Welcome to Our Printing Info Center
The info center of our website is designed so you can learn about the printing process and how your orders are produced from start to finish. Use this section as a source reference, if you have any artwork issues or concerns you can always come back and learn about the many tips and tricks that we have encountered in our 20+ years of experience. Articles will be updated to keep up with industry news and trends.
Points to Remember
Those of you who need a few quick answers to the most common printing issues please read below. We receive huindreds of files every month. Now and then we will receive a file which is of low quality simply because of the way it was designed. Clear & true to color printing can only be guaranteed when file properties are accurate.
1.) Creating your artwork with bleeds - include 1/8th (.125) of an inch on every side. Anytime you see a printed piece that extends from end to end on postcards, brochures, etc., it has been created with a bleed. A bleed is basically an extension of the imge that will be cut off. The extra 1/8th inch (.125) per side, is needed so our bindery department can trim the excess and leave a clean centered image without a border. Be sure to create your artwork at least an 1/8 inch (,125) larger per side, than the actual printed size for the best quality.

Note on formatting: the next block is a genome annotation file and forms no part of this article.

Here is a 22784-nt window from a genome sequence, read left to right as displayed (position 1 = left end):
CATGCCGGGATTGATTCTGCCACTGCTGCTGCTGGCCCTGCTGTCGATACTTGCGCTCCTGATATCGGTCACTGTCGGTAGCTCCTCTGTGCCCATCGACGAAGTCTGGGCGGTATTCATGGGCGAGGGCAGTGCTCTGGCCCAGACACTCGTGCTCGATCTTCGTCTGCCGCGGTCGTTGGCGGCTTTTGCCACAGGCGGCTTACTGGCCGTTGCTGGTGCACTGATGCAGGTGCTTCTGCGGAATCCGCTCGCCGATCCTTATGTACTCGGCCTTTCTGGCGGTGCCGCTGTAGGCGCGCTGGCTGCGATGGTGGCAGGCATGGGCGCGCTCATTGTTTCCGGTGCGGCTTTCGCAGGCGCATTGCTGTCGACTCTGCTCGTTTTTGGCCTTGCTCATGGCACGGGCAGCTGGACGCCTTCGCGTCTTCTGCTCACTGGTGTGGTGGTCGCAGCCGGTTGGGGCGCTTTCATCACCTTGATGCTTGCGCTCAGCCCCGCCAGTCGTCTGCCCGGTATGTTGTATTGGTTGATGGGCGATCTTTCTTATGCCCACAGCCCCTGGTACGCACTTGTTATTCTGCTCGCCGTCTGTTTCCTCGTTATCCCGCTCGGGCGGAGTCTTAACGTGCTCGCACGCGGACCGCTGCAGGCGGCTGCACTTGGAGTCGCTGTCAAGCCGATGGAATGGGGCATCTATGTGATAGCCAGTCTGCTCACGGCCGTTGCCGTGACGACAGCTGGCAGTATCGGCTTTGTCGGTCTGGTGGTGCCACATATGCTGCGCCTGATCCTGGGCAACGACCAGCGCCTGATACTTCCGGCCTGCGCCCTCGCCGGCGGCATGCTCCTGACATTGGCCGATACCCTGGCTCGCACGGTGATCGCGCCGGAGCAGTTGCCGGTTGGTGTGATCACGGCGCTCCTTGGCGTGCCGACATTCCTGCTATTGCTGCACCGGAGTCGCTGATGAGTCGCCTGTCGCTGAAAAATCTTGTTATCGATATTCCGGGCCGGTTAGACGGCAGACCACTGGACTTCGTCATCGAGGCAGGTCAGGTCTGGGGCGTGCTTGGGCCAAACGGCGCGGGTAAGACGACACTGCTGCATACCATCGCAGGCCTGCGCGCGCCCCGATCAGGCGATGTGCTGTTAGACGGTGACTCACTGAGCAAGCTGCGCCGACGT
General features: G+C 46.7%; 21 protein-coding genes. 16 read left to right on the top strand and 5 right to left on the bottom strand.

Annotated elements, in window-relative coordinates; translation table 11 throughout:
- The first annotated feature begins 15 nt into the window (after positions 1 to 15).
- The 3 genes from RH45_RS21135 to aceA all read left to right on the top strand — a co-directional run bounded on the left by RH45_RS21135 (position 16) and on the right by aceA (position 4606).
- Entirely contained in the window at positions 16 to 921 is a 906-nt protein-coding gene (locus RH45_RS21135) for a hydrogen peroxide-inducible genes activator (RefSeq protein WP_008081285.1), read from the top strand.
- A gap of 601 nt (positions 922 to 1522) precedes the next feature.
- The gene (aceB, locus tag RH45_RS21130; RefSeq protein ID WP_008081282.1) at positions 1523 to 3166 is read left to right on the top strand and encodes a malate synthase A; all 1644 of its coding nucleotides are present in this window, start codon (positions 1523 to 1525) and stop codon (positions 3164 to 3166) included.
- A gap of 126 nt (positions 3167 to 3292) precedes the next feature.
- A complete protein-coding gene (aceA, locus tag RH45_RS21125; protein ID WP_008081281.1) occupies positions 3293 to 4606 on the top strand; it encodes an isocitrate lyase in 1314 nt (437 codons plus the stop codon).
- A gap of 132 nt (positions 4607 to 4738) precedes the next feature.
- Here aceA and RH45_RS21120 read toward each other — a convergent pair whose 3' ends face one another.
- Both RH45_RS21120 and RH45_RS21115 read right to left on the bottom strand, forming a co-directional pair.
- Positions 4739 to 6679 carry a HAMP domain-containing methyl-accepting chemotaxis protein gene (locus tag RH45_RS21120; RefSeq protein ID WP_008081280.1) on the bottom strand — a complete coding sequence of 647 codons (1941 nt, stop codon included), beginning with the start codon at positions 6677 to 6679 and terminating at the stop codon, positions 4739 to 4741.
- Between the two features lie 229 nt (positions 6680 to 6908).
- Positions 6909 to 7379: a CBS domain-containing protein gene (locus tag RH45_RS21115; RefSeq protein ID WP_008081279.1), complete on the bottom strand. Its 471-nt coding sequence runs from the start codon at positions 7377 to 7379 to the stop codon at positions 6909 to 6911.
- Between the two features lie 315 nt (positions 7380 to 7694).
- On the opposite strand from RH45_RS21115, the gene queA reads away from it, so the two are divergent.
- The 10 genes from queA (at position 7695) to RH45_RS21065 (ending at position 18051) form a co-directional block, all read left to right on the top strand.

2.) RGB & CMYK Pallet Explained - The english version
Perhaps one of the most misunderstood tuths when printing in color - The 2 acronyms above refer to the color palette that is used in graphic design. By default, most art programs will use the RGB color palette becuase many photos and web graphics will be using this standard palette. When setting up your files for printing however, you must convert the color palette from RGB to CMYK as all commercial printing presses use 4 base colors referred to as CMYK printing. When you request printing in 4 colors, the different hues and shades of color are all derived from a combination of 4 base colors, Cyan, Magenta, Yellow and Black. Many printers will simply convert the color palette for you before they print your order. Unfortunately, when you convert the color palette to CMYK, sometimes the color looks different than what you see on your monitor. This is the cause of all the horror stories you hear about when customers complain "My brochure doesn't look the way I wanted it to". The safest way to achieve color accuracy is to create your artwork using the CMYK palette from the start. Doing this will give you a better idea of how your colors will look when printed.
Important: Most printing companies will convert graphics to CMYK in order to print. However if you convert your image yourself you will have a better representation of how the finished product will look.